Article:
Shirley Hughes, whose books described children’s mini-dramas, dies at 94

Shirley Hughes, a British author and illustrator whose picture books about everyday dramas and childhood escapades have entertained and reassured generations of young readers and their parents, died at her west London home on Friday. She was 94 years old.

His family announcement death on Twitter.

Ms. Hughes, whose own childhood was circumscribed by the Second World War, has written and illustrated more than 70 books for children of all ages, including two novels for young adults.

She was perhaps best known for “Dog” (1977), in which a boy named Dave loses his beloved stuffed toy when he is distracted by a school fair and the prospect of an ice cream cone. Drama ensues, relayed by the direct and prosaic sentences of Mrs. Hughes. After some slight cliffhangers and an intervention from Dave’s older sister, Dave and Dogger are reunited.

Her most recent book, a seasonal sequel titled “Dogger at Christmas,” was released in the fall of 2020, when she was 92.

Ms Hughes has become a beloved figure in England, honored by Queen Elizabeth II and showered with awards. She welcomed investigators to her home in Notting Hill, where they filmed her wearing clothes she had made herself, her white hair falling out of her bun, as she sat in front of her drawing board . demonstrate with a sure hand how she made her books, of which over 12 million have been sold worldwide.

She spent hours on neighborhood playgrounds, watching the way children moved, stood, ran and played. She was especially fascinated by how the physicality of children conveyed emotions – triumph and shyness, fear and sadness, determination and jubilation, intentionally or not. She would return to her drawing board to sketch her motion studies with quick, impressionistic strokes, to be colored later in gouache.

The stories she illustrated and imagined for her young protagonists – locking herself in the house with all the adults on the other side of the door, reveling in a best pal with a penchant for trouble – portray the grown-ups dramas of a child’s world from the point of view of those who inhabit it.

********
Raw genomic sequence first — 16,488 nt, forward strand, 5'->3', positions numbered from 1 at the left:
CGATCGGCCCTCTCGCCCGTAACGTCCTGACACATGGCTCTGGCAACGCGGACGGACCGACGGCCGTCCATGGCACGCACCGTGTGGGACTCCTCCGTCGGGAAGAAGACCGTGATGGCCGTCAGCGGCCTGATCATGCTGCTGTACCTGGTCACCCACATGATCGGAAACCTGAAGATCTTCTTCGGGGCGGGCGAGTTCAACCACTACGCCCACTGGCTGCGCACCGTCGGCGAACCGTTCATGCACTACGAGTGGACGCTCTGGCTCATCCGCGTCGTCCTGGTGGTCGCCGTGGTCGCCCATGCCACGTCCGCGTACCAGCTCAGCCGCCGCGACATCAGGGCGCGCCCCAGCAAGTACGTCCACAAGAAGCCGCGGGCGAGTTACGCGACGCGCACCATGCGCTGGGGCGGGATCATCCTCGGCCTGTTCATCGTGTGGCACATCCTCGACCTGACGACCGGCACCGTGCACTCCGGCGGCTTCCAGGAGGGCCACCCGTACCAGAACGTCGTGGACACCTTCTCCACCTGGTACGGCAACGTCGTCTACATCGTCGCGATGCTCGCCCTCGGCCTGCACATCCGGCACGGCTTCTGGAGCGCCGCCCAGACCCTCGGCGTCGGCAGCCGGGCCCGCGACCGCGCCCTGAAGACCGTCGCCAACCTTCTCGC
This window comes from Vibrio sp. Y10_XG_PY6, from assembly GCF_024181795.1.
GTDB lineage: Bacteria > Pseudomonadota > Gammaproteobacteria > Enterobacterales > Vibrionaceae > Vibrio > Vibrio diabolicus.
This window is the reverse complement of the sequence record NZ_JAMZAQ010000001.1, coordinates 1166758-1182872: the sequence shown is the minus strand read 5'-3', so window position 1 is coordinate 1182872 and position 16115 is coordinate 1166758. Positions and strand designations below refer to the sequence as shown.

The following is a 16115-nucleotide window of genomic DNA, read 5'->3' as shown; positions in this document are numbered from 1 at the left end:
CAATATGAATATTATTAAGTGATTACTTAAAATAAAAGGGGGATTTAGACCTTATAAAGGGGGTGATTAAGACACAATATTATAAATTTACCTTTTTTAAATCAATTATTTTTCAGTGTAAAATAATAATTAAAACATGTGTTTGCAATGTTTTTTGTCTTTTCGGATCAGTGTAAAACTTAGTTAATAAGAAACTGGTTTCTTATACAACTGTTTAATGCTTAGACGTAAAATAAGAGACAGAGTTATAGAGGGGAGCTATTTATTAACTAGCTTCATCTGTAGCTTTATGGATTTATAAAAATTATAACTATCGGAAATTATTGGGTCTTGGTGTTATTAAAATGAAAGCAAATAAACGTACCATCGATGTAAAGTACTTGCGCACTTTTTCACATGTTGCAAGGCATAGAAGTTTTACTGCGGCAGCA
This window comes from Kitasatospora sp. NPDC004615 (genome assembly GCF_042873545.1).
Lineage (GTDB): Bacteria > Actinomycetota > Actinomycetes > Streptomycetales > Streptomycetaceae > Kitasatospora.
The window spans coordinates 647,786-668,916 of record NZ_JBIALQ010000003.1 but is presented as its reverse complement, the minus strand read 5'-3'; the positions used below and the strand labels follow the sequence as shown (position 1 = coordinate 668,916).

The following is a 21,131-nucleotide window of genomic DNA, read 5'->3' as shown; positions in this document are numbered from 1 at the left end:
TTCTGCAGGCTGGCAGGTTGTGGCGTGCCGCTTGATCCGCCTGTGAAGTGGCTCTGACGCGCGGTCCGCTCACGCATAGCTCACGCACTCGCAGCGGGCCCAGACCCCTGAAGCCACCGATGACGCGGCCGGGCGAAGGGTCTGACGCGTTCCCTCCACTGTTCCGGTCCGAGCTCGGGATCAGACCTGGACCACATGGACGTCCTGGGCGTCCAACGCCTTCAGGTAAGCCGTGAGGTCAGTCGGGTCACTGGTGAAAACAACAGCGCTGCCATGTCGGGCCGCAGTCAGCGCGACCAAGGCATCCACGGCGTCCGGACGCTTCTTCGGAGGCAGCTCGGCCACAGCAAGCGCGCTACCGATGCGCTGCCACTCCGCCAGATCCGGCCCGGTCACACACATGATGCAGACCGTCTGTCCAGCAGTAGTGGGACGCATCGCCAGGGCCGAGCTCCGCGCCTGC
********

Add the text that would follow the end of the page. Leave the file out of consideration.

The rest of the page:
“The illustrations are deft—realistic yet dreamy,” novelist Mary Gordon wrote in The New York Times Book Review in 1984, reviewing three “Alfie” books. “They depict a world of perfectly disheveled children dressed in catch-as-catch-can clothes.”

Ms Hughes has often worried about the growing pressures on children. “They always have something to do,” Ms Hughes said in a 2017 interview with the London Telegraph. their pace.

They shouldn’t be pressured to read, she said. “It’s not a competition, although you might think that’s the way some parents do it.”

She was a firm believer in allowing children to be bored because, she said, boredom is fertile ground for imagination and creativity. And she was appalled that books for older readers weren’t illustrated.

“I can’t stand to hear adults telling children they can’t have picture books anymore because they can read! she wrote for her page on publisher’s website. “Why suppress such great narrative pleasure?” She included illustrations in all of her books, including the novels.

Shirley Hughes was born on July 16, 1927 in West Kirby, a small English town on the Wirral Peninsula near Liverpool. She was the youngest of three daughters of Thomas J. and Kathleen (Dowling) Hughes, who met in a public library after returning from service in the Royal Flying Corps in the First World War.